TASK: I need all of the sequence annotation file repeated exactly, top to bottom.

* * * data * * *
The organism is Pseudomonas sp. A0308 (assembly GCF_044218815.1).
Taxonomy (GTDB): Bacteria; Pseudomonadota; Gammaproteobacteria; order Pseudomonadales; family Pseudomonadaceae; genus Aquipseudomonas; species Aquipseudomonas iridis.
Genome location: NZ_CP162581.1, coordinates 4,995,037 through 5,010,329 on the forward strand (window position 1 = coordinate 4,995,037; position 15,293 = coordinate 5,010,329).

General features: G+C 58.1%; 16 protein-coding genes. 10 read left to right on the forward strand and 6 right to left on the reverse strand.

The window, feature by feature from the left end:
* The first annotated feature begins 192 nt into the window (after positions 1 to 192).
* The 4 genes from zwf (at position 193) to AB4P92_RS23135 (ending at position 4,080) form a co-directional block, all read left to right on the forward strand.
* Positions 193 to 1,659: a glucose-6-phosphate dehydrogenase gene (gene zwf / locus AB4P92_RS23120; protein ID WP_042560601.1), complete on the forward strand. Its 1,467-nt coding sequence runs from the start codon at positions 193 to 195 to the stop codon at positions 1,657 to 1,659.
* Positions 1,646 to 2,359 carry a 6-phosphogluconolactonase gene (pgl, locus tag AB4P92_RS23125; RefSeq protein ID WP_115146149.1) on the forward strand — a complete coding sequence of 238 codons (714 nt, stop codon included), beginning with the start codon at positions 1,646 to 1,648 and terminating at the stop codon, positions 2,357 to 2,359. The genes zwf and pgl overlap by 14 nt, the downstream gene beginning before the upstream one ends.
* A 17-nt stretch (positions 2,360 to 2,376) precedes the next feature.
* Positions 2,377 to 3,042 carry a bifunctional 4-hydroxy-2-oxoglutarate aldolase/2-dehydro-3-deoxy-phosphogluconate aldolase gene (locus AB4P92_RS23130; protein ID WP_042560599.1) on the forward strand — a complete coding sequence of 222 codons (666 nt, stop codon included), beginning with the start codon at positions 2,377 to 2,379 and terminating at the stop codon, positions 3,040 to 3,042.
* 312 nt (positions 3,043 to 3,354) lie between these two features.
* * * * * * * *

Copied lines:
The organism is Pseudomonas sp. A0308 (assembly GCF_044218815.1).
Taxonomy (GTDB): Bacteria; Pseudomonadota; Gammaproteobacteria; order Pseudomonadales; family Pseudomonadaceae; genus Aquipseudomonas; species Aquipseudomonas iridis.
Genome location: NZ_CP162581.1, coordinates 4,995,037 through 5,010,329 on the forward strand (window position 1 = coordinate 4,995,037; position 15,293 = coordinate 5,010,329).

General features: G+C 58.1%; 16 protein-coding genes. 10 read left to right on the forward strand and 6 right to left on the reverse strand.

The window, feature by feature from the left end:
* The first annotated feature begins 192 nt into the window (after positions 1 to 192).
* The 4 genes from zwf (at position 193) to AB4P92_RS23135 (ending at position 4,080) form a co-directional block, all read left to right on the forward strand.
* Positions 193 to 1,659: a glucose-6-phosphate dehydrogenase gene (gene zwf / locus AB4P92_RS23120; protein ID WP_042560601.1), complete on the forward strand. Its 1,467-nt coding sequence runs from the start codon at positions 193 to 195 to the stop codon at positions 1,657 to 1,659.
* Positions 1,646 to 2,359 carry a 6-phosphogluconolactonase gene (pgl, locus tag AB4P92_RS23125; RefSeq protein ID WP_115146149.1) on the forward strand — a complete coding sequence of 238 codons (714 nt, stop codon included), beginning with the start codon at positions 1,646 to 1,648 and terminating at the stop codon, positions 2,357 to 2,359. The genes zwf and pgl overlap by 14 nt, the downstream gene beginning before the upstream one ends.
* A 17-nt stretch (positions 2,360 to 2,376) precedes the next feature.
* Positions 2,377 to 3,042 carry a bifunctional 4-hydroxy-2-oxoglutarate aldolase/2-dehydro-3-deoxy-phosphogluconate aldolase gene (locus AB4P92_RS23130; protein ID WP_042560599.1) on the forward strand — a complete coding sequence of 222 codons (666 nt, stop codon included), beginning with the start codon at positions 2,377 to 2,379 and terminating at the stop codon, positions 3,040 to 3,042.
* 312 nt (positions 3,043 to 3,354) lie between these two features.